The right way to do keyword research. Hint: It isn’t as hard as you think

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Everyone wants more traffic to their websites.

The first step before you can engage in any traffic building of course is content.

Before content comes, gasp. Keyword selection.

The aim?

Select the right keywords to drive traffic & (hopefully) lead to conversions.

Traditional keyword Research

How we are taught to do keyword research.

For each and every page you will have online, it needs to target one keyword.

Each keyword you choose has a potential value and therefore naturally you want to rank and go after the most valuable keywords.

The most valuable keywords are ones that have the biggest search traffic potential.

We can measure this using the google keyword tool. Eg:

We might look at the keyword “used car sales” and decide that with 10K-100K monthly search traffic, it’s not a bad keyword.

Then again, look at “cars for sale”, its 100K – 1M. Almost 10 times the search volume…

So naturally “cars for sale” is on our list.

But wait.

Such broad search terms will be extremely competitive to rank for.

Instead, we are directed helpfully to instead focus our time on “long tail keywords”.

Example:

That is aim for keywords with less search volume such as “used car listings near me” but with fiercely less competition than the top keywords.

Then make up the difference in traffic by going after more long tail keywords.

Which method is the best?

It can be a tight rope balance to find the right strategy here.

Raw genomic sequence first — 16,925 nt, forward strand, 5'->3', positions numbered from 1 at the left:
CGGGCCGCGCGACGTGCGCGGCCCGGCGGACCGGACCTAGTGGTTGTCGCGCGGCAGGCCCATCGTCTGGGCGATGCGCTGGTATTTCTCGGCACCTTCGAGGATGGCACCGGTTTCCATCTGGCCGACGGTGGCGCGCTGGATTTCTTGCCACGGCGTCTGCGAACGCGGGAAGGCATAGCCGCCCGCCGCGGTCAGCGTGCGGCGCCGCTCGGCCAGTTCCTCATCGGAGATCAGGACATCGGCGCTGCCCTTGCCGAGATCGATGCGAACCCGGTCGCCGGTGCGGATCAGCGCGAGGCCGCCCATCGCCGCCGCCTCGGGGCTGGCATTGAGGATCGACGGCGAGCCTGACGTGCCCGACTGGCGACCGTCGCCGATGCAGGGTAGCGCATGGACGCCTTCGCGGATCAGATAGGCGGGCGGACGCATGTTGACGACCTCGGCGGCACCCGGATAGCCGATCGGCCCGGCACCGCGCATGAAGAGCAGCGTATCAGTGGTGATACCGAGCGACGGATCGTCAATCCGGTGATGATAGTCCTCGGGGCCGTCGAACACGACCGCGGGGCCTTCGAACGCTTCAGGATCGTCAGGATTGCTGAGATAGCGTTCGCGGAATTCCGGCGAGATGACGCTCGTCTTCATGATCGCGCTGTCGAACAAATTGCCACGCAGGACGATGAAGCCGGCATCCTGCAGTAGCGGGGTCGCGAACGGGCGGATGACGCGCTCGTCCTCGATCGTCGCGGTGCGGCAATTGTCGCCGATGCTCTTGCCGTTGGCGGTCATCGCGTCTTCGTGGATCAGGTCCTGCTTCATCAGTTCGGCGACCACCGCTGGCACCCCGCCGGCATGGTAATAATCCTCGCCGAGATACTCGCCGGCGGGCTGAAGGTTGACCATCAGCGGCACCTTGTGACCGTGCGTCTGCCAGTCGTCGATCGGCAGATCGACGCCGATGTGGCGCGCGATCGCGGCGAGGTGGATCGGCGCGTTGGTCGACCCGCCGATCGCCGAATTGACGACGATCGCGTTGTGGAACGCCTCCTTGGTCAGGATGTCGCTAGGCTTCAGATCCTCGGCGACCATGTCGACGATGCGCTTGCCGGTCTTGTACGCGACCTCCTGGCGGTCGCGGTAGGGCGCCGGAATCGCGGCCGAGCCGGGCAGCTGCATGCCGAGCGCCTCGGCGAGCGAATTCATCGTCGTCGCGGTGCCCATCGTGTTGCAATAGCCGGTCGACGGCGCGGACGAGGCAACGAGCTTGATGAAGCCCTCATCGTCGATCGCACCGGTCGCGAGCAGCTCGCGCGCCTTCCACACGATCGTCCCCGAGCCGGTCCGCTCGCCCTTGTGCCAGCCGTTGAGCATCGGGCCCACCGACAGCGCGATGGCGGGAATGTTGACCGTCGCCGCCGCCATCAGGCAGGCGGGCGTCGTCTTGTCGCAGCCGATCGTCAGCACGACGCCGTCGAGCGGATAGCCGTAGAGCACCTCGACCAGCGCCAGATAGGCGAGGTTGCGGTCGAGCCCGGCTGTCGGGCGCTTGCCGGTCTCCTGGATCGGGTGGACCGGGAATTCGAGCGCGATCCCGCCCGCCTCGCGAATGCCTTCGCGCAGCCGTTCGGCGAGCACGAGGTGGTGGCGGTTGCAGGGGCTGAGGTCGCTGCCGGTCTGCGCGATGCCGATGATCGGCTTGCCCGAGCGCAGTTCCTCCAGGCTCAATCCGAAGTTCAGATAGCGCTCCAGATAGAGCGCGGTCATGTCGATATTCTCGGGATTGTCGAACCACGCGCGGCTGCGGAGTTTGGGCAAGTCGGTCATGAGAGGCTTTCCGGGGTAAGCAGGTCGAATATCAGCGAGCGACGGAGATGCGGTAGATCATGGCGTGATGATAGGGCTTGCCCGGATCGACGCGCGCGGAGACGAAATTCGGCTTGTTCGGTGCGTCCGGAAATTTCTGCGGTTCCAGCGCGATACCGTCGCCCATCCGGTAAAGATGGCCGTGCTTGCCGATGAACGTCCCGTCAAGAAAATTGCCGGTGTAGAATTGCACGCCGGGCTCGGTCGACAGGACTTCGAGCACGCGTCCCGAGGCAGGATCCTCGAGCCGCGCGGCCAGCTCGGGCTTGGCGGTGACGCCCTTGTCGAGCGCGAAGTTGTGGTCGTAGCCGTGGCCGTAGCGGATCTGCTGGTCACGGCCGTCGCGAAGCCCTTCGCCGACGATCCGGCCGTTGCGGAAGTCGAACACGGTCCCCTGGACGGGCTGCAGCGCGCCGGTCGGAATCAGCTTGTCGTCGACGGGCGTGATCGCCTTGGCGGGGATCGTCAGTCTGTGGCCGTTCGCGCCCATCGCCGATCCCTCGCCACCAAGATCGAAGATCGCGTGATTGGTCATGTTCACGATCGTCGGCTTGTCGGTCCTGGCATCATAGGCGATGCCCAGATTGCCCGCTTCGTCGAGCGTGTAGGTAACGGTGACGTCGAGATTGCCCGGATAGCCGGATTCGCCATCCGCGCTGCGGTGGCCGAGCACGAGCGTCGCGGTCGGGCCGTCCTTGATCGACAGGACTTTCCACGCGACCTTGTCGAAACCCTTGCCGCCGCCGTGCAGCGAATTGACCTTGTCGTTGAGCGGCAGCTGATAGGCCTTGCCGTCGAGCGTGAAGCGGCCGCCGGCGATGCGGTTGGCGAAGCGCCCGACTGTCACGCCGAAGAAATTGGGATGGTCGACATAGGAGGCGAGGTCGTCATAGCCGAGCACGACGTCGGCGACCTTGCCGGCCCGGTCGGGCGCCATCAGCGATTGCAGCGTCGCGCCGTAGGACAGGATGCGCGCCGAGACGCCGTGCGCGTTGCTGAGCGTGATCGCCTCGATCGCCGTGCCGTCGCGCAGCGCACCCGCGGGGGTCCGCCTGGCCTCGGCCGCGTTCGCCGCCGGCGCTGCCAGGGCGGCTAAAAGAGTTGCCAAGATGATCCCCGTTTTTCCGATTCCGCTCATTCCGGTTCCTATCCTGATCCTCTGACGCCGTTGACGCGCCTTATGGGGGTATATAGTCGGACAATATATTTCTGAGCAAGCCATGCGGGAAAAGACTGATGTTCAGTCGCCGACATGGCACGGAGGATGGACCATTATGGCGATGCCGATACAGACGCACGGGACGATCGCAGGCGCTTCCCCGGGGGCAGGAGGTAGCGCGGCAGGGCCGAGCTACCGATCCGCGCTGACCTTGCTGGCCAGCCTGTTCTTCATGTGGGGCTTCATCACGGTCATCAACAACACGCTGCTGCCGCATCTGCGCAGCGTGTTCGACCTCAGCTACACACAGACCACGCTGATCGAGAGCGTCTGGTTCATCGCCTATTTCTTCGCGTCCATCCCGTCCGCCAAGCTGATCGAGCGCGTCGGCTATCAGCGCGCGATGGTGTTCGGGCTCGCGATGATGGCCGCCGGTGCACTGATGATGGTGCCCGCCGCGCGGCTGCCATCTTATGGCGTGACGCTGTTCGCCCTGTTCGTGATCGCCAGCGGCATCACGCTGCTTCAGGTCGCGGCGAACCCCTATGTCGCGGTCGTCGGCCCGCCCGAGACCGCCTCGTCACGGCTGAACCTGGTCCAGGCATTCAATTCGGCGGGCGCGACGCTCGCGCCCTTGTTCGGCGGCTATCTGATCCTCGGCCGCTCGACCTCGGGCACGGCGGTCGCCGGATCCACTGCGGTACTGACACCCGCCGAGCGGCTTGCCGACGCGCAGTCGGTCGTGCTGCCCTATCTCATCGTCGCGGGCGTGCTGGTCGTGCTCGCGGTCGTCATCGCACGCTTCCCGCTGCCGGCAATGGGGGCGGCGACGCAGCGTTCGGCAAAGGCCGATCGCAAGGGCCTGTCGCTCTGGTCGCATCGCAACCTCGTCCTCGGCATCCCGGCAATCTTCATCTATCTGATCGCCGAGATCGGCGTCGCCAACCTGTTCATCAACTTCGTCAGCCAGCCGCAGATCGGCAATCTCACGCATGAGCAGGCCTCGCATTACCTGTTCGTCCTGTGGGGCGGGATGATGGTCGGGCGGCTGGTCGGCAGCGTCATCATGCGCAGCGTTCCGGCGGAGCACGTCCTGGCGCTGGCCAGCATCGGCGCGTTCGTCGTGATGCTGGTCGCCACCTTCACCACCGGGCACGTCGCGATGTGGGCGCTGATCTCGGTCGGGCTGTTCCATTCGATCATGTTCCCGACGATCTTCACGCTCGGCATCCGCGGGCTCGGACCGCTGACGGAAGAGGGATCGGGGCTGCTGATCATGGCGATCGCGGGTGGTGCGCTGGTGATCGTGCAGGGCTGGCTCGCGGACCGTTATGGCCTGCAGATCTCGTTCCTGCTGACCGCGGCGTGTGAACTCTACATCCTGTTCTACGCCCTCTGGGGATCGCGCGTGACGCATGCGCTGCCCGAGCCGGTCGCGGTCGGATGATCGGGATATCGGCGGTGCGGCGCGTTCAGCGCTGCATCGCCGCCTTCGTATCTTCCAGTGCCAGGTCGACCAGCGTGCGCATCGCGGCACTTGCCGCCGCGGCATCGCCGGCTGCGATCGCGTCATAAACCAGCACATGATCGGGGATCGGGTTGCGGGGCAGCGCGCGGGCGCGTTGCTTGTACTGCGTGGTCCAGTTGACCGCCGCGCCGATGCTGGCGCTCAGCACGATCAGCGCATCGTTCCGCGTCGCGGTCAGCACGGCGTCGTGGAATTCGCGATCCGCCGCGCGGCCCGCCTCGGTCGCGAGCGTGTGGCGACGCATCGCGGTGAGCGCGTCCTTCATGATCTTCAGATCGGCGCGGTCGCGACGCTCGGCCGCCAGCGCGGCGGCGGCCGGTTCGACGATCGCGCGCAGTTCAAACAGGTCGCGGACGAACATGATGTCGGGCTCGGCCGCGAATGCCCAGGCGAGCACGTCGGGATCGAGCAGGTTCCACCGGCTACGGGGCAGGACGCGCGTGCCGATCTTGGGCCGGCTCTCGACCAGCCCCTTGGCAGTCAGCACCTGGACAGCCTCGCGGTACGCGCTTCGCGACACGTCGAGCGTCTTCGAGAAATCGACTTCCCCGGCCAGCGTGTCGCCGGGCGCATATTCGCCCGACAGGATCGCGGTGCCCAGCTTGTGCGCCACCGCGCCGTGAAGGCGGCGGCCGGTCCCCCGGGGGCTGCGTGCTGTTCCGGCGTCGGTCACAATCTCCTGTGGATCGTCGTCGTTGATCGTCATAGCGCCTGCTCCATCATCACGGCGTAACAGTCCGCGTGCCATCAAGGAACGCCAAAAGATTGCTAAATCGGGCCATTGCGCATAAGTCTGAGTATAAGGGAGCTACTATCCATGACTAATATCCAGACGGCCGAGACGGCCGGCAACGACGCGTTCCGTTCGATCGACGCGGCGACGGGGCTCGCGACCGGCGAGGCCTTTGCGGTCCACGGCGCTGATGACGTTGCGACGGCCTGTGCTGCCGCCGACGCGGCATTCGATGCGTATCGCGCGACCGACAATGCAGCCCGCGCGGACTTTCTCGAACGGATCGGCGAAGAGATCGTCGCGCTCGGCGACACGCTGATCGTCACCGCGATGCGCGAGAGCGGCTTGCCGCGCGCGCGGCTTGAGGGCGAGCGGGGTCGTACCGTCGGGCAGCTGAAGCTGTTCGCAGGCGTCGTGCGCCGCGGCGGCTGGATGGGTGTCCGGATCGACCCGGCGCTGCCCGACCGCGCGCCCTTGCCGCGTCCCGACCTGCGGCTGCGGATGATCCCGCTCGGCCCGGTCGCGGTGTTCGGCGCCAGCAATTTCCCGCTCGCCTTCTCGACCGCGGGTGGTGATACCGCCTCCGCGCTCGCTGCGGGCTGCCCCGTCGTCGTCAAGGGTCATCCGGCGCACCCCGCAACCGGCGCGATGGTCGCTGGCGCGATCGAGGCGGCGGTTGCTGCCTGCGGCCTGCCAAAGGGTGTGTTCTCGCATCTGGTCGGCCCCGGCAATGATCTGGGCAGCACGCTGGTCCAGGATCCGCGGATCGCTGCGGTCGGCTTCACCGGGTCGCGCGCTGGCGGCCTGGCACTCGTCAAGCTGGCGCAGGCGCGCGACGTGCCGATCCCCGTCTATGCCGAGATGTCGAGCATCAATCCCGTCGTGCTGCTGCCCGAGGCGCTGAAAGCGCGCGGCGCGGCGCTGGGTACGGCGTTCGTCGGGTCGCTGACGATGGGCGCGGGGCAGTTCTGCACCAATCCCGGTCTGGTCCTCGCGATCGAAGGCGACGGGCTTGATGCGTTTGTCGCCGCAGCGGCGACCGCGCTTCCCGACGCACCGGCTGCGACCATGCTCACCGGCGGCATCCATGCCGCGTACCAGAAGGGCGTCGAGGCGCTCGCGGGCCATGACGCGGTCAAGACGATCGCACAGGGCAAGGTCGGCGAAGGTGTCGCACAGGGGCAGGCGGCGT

More search volume = more competition BUT lots of traffic

Less search volume = less competition BUT less traffic

How about paid testing?

I’ve seen this bandied about.

You can test potential keywords by actually buying for and bidding on your potential keywords using Google Adwords etc then run traffic to a page and actually compare the numbers.

However this isn’t a very realistic option for most of us.

Why?

  1. You need to have an article ready. (Its chicken and the egg). In order to test a keyword, you need a landing page for that keyword.
  2. It requires money and time. Even a $100 budget may not be enough to test the conversion rate as the numbers maynot be statistically significant.
  3. Are you testing your content and keywords? or are you testing your ability to write ads?

Warning. Trying to test keywords by running traffic to it using Google takes a lot of upfront investment and energy. Google are also super strict about publishing standards, don’t think you can get away with a one page site to test a keyword. They will ask you for the privacy policy, contact page… etc.

How about keyword research tools?

There are many free and paid tools. However, if you compare the output… many times the difference between Google Keyword Tool and the other tools are slight.

However, they might try to sell you on some *NEW* sophisticated algorithm that can correctly predict how competitive a keyword is.

The question then is still the same.